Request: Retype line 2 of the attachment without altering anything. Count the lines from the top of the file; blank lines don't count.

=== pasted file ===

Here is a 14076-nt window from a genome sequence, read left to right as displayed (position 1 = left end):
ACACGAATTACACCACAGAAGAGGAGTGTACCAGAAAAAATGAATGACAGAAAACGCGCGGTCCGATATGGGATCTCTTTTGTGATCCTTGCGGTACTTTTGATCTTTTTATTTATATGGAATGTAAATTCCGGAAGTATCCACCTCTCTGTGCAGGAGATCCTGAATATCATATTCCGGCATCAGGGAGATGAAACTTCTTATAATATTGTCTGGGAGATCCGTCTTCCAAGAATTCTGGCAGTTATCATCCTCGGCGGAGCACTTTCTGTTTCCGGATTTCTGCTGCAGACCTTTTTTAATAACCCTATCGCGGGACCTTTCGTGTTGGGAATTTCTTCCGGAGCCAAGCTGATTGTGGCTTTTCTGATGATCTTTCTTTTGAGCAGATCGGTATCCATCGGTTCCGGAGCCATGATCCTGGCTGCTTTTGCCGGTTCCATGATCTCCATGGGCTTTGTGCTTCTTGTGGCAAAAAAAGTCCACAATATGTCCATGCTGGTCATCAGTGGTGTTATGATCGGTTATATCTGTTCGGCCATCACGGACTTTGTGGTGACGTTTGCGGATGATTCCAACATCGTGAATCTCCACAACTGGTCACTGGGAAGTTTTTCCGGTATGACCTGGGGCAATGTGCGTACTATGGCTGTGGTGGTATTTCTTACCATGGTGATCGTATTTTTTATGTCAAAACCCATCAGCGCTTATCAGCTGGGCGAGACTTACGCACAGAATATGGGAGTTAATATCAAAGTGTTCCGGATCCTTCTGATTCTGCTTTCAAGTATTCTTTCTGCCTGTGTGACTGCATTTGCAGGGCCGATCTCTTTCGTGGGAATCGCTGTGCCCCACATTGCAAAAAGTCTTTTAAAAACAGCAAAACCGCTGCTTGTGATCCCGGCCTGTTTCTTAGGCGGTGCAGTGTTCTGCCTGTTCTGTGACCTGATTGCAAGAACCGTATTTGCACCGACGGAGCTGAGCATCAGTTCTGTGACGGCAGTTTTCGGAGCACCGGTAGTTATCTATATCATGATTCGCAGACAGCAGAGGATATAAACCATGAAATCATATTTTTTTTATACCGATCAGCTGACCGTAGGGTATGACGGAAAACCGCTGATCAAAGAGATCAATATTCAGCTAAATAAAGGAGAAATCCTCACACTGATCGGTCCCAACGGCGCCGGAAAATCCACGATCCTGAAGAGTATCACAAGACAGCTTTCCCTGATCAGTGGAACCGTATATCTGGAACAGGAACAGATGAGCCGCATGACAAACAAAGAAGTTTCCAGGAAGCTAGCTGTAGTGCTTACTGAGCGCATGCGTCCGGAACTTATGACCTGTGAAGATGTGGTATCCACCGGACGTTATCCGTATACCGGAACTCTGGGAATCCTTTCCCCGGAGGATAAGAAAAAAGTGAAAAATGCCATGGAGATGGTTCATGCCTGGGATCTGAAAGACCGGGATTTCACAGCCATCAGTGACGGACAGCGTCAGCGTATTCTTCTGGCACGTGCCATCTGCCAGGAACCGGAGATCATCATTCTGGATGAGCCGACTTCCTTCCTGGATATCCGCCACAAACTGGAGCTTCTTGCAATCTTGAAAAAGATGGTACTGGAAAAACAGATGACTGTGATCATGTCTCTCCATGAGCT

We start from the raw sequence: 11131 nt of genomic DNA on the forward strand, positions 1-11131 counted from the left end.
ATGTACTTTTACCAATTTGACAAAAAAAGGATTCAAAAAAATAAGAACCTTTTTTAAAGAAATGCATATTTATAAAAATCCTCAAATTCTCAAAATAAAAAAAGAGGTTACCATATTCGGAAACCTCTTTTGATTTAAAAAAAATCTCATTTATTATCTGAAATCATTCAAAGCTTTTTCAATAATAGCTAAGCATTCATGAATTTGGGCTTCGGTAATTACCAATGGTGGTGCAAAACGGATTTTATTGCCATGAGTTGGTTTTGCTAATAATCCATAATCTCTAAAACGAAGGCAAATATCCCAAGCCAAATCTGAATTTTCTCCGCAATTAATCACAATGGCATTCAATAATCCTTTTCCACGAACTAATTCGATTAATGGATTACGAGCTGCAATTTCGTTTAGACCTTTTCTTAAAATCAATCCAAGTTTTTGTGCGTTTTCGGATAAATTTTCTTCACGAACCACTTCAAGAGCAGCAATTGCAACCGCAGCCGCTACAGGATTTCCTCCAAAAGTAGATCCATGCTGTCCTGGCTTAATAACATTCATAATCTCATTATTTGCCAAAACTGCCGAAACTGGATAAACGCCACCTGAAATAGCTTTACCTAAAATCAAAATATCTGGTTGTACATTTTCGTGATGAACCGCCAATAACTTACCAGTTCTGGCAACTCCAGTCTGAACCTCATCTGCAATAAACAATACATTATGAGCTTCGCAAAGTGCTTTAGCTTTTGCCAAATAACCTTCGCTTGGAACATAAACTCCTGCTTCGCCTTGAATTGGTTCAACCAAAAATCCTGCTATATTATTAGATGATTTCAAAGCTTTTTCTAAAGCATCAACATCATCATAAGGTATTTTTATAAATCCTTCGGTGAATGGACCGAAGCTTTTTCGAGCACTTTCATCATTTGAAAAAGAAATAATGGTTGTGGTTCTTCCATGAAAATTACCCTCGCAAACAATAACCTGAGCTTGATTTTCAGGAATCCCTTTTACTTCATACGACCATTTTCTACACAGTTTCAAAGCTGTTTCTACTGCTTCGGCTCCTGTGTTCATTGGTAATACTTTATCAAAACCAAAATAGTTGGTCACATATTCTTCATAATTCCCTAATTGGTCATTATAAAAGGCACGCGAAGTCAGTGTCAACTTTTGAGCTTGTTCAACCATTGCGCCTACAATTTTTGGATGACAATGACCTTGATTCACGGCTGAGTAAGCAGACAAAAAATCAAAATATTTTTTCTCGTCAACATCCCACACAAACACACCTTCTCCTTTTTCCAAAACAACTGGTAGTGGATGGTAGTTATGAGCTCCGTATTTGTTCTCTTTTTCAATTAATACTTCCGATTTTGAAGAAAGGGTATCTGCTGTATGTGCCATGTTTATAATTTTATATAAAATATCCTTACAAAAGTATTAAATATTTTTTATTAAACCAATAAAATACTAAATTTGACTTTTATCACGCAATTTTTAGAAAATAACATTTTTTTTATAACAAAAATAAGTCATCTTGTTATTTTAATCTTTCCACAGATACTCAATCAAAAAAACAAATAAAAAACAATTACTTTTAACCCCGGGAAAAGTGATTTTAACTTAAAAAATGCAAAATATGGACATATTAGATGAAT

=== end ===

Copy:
ACACGAATTACACCACAGAAGAGGAGTGTACCAGAAAAAATGAATGACAGAAAACGCGCGGTCCGATATGGGATCTCTTTTGTGATCCTTGCGGTACTTTTGATCTTTTTATTTATATGGAATGTAAATTCCGGAAGTATCCACCTCTCTGTGCAGGAGATCCTGAATATCATATTCCGGCATCAGGGAGATGAAACTTCTTATAATATTGTCTGGGAGATCCGTCTTCCAAGAATTCTGGCAGTTATCATCCTCGGCGGAGCACTTTCTGTTTCCGGATTTCTGCTGCAGACCTTTTTTAATAACCCTATCGCGGGACCTTTCGTGTTGGGAATTTCTTCCGGAGCCAAGCTGATTGTGGCTTTTCTGATGATCTTTCTTTTGAGCAGATCGGTATCCATCGGTTCCGGAGCCATGATCCTGGCTGCTTTTGCCGGTTCCATGATCTCCATGGGCTTTGTGCTTCTTGTGGCAAAAAAAGTCCACAATATGTCCATGCTGGTCATCAGTGGTGTTATGATCGGTTATATCTGTTCGGCCATCACGGACTTTGTGGTGACGTTTGCGGATGATTCCAACATCGTGAATCTCCACAACTGGTCACTGGGAAGTTTTTCCGGTATGACCTGGGGCAATGTGCGTACTATGGCTGTGGTGGTATTTCTTACCATGGTGATCGTATTTTTTATGTCAAAACCCATCAGCGCTTATCAGCTGGGCGAGACTTACGCACAGAATATGGGAGTTAATATCAAAGTGTTCCGGATCCTTCTGATTCTGCTTTCAAGTATTCTTTCTGCCTGTGTGACTGCATTTGCAGGGCCGATCTCTTTCGTGGGAATCGCTGTGCCCCACATTGCAAAAAGTCTTTTAAAAACAGCAAAACCGCTGCTTGTGATCCCGGCCTGTTTCTTAGGCGGTGCAGTGTTCTGCCTGTTCTGTGACCTGATTGCAAGAACCGTATTTGCACCGACGGAGCTGAGCATCAGTTCTGTGACGGCAGTTTTCGGAGCACCGGTAGTTATCTATATCATGATTCGCAGACAGCAGAGGATATAAACCATGAAATCATATTTTTTTTATACCGATCAGCTGACCGTAGGGTATGACGGAAAACCGCTGATCAAAGAGATCAATATTCAGCTAAATAAAGGAGAAATCCTCACACTGATCGGTCCCAACGGCGCCGGAAAATCCACGATCCTGAAGAGTATCACAAGACAGCTTTCCCTGATCAGTGGAACCGTATATCTGGAACAGGAACAGATGAGCCGCATGACAAACAAAGAAGTTTCCAGGAAGCTAGCTGTAGTGCTTACTGAGCGCATGCGTCCGGAACTTATGACCTGTGAAGATGTGGTATCCACCGGACGTTATCCGTATACCGGAACTCTGGGAATCCTTTCCCCGGAGGATAAGAAAAAAGTGAAAAATGCCATGGAGATGGTTCATGCCTGGGATCTGAAAGACCGGGATTTCACAGCCATCAGTGACGGACAGCGTCAGCGTATTCTTCTGGCACGTGCCATCTGCCAGGAACCGGAGATCATCATTCTGGATGAGCCGACTTCCTTCCTGGATATCCGCCACAAACTGGAGCTTCTTGCAATCTTGAAAAAGATGGTACTGGAAAAACAGATGACTGTGATCATGTCTCTCCATGAGCT